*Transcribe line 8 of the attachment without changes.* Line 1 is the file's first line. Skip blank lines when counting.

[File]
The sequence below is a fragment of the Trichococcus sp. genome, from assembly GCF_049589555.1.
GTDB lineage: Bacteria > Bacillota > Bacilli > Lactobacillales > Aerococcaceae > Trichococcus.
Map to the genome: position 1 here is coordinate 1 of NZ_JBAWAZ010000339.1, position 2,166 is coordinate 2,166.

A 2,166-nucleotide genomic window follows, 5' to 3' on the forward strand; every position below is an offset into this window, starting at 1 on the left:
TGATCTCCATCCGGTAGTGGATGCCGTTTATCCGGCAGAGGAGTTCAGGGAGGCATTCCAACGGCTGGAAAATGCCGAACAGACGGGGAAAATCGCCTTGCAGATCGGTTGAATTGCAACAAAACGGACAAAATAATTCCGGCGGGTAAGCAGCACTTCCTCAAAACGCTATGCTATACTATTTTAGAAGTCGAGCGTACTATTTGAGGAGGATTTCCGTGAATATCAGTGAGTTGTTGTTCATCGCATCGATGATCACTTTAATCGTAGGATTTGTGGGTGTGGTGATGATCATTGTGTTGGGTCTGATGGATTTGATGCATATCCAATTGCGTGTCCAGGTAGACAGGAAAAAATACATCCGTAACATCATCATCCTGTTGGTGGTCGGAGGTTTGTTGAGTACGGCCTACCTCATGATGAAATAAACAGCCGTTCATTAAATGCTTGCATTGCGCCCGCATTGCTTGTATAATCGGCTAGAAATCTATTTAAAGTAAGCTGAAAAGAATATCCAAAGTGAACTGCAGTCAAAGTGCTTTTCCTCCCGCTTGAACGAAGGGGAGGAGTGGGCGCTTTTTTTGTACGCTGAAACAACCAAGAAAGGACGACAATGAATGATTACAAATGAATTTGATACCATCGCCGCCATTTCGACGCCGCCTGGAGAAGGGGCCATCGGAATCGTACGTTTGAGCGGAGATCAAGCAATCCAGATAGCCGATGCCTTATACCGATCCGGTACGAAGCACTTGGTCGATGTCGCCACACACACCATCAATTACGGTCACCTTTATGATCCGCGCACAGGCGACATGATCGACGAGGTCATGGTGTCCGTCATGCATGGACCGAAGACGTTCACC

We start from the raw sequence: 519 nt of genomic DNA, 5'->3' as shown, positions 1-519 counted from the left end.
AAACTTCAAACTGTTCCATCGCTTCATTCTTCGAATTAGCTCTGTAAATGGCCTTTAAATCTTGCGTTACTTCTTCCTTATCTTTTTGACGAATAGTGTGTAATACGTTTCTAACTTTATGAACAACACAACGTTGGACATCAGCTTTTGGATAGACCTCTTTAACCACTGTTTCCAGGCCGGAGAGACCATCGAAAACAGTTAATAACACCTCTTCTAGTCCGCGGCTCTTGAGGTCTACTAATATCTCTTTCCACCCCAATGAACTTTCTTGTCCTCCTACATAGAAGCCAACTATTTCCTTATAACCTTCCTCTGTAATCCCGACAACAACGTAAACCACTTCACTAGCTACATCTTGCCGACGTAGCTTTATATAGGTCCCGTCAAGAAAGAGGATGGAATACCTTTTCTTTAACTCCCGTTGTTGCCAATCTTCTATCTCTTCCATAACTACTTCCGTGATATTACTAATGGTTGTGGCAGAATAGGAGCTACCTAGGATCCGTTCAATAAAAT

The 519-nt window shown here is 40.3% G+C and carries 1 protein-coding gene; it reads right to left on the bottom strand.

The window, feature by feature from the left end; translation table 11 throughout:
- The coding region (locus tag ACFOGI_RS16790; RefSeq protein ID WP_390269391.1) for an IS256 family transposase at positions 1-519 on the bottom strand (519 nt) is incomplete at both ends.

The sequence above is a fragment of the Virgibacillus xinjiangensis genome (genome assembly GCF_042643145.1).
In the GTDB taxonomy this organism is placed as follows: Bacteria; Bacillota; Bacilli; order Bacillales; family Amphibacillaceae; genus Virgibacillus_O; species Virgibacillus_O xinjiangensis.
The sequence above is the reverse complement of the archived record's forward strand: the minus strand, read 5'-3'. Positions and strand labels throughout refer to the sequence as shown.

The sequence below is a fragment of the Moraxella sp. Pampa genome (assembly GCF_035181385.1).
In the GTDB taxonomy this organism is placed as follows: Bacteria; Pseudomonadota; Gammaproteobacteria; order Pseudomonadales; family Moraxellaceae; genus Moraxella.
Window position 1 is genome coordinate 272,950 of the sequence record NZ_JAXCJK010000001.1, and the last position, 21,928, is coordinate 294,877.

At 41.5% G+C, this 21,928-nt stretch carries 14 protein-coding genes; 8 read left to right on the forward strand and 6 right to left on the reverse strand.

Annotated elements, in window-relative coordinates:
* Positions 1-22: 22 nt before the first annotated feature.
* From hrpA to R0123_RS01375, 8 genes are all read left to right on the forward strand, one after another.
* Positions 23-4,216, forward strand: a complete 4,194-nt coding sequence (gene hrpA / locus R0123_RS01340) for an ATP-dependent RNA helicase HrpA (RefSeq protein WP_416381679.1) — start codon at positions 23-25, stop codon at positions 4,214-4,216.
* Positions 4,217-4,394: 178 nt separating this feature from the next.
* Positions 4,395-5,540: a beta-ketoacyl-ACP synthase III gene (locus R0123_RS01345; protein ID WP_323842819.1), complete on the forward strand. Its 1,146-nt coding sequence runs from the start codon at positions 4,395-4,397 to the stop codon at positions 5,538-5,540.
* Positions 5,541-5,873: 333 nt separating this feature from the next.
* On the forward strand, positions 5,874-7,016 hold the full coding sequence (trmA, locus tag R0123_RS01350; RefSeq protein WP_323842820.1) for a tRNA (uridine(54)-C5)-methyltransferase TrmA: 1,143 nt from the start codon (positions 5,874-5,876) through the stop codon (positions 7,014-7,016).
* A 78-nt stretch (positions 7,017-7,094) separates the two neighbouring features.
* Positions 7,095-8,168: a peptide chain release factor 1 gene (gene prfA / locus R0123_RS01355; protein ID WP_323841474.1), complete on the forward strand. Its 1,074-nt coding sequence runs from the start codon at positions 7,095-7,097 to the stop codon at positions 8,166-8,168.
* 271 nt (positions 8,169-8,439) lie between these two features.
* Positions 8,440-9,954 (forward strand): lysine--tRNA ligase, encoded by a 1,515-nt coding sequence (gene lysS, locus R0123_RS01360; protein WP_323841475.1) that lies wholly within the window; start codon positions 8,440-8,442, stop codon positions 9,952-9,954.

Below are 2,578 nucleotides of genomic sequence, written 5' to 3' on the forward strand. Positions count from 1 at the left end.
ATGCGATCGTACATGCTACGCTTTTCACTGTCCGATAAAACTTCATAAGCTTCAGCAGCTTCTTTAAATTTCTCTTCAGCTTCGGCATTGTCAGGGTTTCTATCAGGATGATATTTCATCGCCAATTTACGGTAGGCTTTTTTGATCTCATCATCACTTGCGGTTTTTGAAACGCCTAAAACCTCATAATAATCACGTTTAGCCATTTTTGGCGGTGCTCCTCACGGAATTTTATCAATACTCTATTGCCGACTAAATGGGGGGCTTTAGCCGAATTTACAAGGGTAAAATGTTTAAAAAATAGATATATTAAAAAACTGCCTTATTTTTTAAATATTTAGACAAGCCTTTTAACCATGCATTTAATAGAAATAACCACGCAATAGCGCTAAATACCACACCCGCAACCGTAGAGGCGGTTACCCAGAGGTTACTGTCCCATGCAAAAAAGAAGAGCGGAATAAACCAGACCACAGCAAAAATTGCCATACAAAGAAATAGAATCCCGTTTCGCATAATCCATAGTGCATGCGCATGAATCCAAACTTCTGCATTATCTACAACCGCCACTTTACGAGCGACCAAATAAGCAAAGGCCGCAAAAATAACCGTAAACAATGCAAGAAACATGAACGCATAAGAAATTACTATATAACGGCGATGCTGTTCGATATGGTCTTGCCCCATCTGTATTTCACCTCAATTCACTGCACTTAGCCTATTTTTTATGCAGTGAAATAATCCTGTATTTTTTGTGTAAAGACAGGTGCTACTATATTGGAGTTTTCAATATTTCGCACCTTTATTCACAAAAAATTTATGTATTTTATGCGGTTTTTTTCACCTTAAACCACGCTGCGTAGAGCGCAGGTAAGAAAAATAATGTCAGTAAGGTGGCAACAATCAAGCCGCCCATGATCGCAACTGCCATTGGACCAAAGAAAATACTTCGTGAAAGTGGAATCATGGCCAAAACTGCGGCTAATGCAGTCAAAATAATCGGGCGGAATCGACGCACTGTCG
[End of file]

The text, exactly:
The 519-nt window shown here is 40.3% G+C and carries 1 protein-coding gene; it reads right to left on the bottom strand.